- Latest GDP data confirmed that South Korea and Taiwan have fallen into recession due to the pandemic shock
- High-frequency indicators and industry news suggest that both economies have bottomed in 2Q and a V-shaped rebound is underway in 3Q.
- The initial V-shaped recovery would be followed by flattish growth in 4Q, considering the increase in second wave infection and geopolitics risks (China-US, Japan-South Korea).
- Implication for our forecasts: We are revising Taiwan’s 2020 GDP projection to 0% from -1.0%, and removing a 12.5bps rate cut from the policy forecast. South Korea’s growth and policy forecasts remain unchanged.
The latest GDP data confirmed that South Korea and Taiwan have both fallen into recession in 2Q due to the global pandemic shock. South Korea’s real GDP contracted by -12.7% QoQ (saar) in 2Q, a further decline compared to -5.0% in 1Q. The magnitude of contraction matched that seen during the onset of global financial crisis in 4Q08 (-12.5%). Taiwan’s GDP also shrank sharply by -8.8% QoQ (saar) in 2Q, a deeper decline compared to -3.6% in 1Q. This was about half of the pace seen during the global financial crisis in 3Q08 (-16.8%).
The higher-frequency indicators suggest that both economies have bottomed in 2Q and a V-shaped rebound is underway in 3Q. For instance, the decline in South Korea’s exports narrowed notably to -7.0% YoY in July, versus -10.9% in June and -24.6% in Apr-May. Industrial production rose a strong 7.2% MoM sa in June, after falling by -7% for two consecutive months in April and May.
Taiwan’s retail and recreation activities, as measured by Google’s location services data, almost normalised in July, versus the -6% decline in June and -12% in Apr-May. Export orders also picked up notably, rising to 6.5% YoY in June from 1.4% in Apr-May. Manufacturing PMI edged upward to 50.6 in July, above the neutral level for the first time over four months.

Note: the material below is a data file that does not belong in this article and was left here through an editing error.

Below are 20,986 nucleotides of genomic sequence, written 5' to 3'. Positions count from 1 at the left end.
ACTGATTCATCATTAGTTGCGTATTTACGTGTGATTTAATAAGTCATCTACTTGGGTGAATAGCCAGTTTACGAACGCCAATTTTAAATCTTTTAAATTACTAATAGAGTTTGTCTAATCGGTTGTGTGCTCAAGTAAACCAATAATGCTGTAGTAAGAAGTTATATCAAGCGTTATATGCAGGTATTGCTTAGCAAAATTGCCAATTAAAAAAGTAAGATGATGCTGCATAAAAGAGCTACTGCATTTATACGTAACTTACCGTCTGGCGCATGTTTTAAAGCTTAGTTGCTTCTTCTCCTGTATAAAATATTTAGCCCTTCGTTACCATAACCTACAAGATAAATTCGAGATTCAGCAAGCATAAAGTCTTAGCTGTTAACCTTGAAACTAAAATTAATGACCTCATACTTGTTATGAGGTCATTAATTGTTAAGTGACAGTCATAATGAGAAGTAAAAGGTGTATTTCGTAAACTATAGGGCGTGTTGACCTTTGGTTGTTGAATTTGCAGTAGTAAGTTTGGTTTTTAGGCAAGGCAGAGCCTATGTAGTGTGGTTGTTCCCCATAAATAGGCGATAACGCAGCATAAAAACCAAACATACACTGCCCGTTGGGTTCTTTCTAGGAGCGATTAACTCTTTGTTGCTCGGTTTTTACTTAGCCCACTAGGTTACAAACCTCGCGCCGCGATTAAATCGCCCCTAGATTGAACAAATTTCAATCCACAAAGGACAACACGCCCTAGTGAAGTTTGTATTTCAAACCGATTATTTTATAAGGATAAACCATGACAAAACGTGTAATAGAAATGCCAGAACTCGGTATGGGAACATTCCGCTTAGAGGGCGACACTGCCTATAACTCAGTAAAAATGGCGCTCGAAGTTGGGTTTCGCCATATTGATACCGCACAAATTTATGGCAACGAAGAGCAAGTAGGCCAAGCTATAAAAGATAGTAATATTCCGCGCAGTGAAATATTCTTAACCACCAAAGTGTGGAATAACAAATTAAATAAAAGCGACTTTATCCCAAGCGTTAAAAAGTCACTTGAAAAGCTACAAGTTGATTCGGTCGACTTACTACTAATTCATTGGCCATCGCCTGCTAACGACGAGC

There is also positive news on the industry front. Taiwan’s TSMC recently revised up the capital expenditure plan for 2020 to USD16-17bn from USD15-16bn, citing the rising chip demand from 5G infrastructure and high-performance computing applications. Meanwhile, Intel said that it is forging a contingency plan to outsource some chip production to third-party manufacturers, due to the delay in its 7nm technology rollout. This may potentially benefit Samsung and TSMC, the leaders in the 5/7nm technology fields currently. In addition, Apple announced that it will move to produce the in-house designed processors for Mac computers (to replace Intel chips). This may also benefit TSMC, which was reported to be Apple’s partner in new chip production.
Second wave infection and geopolitics risks
Further ahead, the initial V-shaped recovery in South Korea and Taiwan will likely be followed by flattish growth in 4Q. This considers the increase in second wave infection and geopolitics risks. South Korea has already faced a second wave infection at home. The number of COVID-19 confirmed cases has rebounded since June, prompting the authorities to re-tighten some of the response measures, such as closing schools, cancelling public events and restricting social gathering. Consumption could lose steam after an initial strong rebound driven by the release of pent-up demand.